These costs include the following:

Rent shortfall

If your home loan repayments and ongoing property costs are greater than the rental income you’re getting, then you’ll need to cover the shortfall.

Loss of tenancy

You need to have saved enough capital to make mortgage repayments in the event that your rental becomes untenanted.

Maintenance costs

Every building, whether old or new, will require maintenance at some point in time.

As a landlord, it is your responsibility to respond straight away if your tenant requests urgent repairs. The landlord is responsible for organising repairs but the tenant can be asked to pay for any damage they cause.

In these circumstances, you need to ensure you have sufficient funds for emergency repairs, regular maintenance and renovations.

Utility bills

As the owner, you’re still responsible for paying certain utility bills, such as water, council fees, and if you own an apartment, even strata fees.

It is however up to the tenant to pay for the services they consume.

Landlord insurance

As a landlord, you might need to pay for landlord insurance.

Your rental property is a valuable asset, so it will be wise to get it insured. Taking out cover after you have exchanged contracts can mean you’re protected if the property is damaged before settlement.

There may be additional risks involved when you rent your property out to tenants. Landlord insurance can provide extra protection that goes beyond regular building or contents cover.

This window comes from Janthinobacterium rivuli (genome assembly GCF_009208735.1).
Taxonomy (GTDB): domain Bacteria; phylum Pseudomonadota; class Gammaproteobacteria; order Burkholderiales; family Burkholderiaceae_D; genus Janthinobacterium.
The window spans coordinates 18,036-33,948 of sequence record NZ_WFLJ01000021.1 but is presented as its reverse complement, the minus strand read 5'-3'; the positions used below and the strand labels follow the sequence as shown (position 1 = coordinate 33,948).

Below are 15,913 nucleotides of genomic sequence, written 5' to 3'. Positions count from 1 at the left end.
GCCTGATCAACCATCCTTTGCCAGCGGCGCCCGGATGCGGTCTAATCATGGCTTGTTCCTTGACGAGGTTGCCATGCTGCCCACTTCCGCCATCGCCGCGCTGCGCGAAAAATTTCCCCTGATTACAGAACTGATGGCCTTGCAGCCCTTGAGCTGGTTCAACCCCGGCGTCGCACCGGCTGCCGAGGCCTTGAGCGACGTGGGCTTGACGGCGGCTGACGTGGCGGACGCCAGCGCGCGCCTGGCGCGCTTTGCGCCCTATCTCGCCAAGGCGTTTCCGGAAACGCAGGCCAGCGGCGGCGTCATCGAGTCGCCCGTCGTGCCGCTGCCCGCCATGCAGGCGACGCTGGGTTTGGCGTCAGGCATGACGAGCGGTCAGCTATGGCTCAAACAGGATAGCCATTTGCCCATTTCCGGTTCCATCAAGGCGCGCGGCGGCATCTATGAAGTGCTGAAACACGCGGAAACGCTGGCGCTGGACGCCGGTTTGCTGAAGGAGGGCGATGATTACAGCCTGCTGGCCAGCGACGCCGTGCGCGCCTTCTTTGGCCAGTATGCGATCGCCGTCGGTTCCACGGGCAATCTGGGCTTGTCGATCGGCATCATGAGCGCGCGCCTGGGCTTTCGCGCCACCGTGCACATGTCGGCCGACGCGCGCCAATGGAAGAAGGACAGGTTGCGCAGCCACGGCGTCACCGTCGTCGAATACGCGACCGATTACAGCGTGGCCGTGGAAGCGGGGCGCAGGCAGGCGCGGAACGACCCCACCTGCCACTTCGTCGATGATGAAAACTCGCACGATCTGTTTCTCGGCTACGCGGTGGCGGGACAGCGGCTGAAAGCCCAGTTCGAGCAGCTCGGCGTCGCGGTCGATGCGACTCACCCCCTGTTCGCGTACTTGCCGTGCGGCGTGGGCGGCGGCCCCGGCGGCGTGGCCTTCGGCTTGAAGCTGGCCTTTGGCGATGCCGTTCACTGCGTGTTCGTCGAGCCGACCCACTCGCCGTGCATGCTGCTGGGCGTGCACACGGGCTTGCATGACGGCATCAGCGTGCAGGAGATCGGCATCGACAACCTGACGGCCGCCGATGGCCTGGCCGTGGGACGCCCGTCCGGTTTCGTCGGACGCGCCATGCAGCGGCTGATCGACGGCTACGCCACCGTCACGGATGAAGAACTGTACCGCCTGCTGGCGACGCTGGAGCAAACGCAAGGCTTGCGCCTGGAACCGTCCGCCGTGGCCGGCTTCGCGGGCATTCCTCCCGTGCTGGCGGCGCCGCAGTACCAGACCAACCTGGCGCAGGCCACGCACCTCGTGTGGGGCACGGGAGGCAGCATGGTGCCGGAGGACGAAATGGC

Landlord insurance typically includes include building insurance, landlord contents insurance and property owner liability insurance.

Real estate fees

If you contacted your local real estate agent to manage your property on your behalf, you may need to pay property management fees.

Property managers charge a range of fees. A one-off fee called a letting commission can be charged when the agent signs a new tenant.

Home loan rate changes

If you have a variable rate home loan you will need to make sure you can afford any rate increase.

Changes in circumstances

Make sure you consider whether you can cover the loan repayments if your personal circumstances change.

How do you determine if your first property has a rental appeal?

Buying a Second House and Renting the First in Australia

You probably loved your first property when you decided to purchase it. It’s your first home after all. But to determine if your home has rental appeal, would others love it as well?

You can consider discussing with your local real estate agent to discuss ways to maximise your home’s rental appeal.

Here are some questions you can ask your real estate agent:

  • Is the location of your house an area where people want to rent?
  • Is it going to be easy finding and maintaining good tenants?
  • Is my home close to public transport, the shops and other amenities?
  • Does it have any potential features or issues that may put renters off?
  • Does it require any repairs or renovations to bring it up to a rentable standard?

If your property is able to meet these standards, it definitely has rental appeal.

So essentially…

Buying a Second House and Renting the First in Australia

Here are a few last things you must remember before making your decision:

  1. Make sure you research your property market. Find out how much you should rent your property for, and if the sale of it can cover your second home loan.
  2. Don’t rush into things! Take your time to carefully build up your home’s rental appeal. Seek professional advice from your local real estate agent to find out about the latest property trends.
  3. Get financial and tax advice. You need to find someone who can tell you the best thing to do in your situation.
  4. You need to take note of all costs that go into the investment property and learn how to manage it.
  5. Find out more about your first home equity and also what mortgage options are suitable for you to rent our hour first home and buy a second property.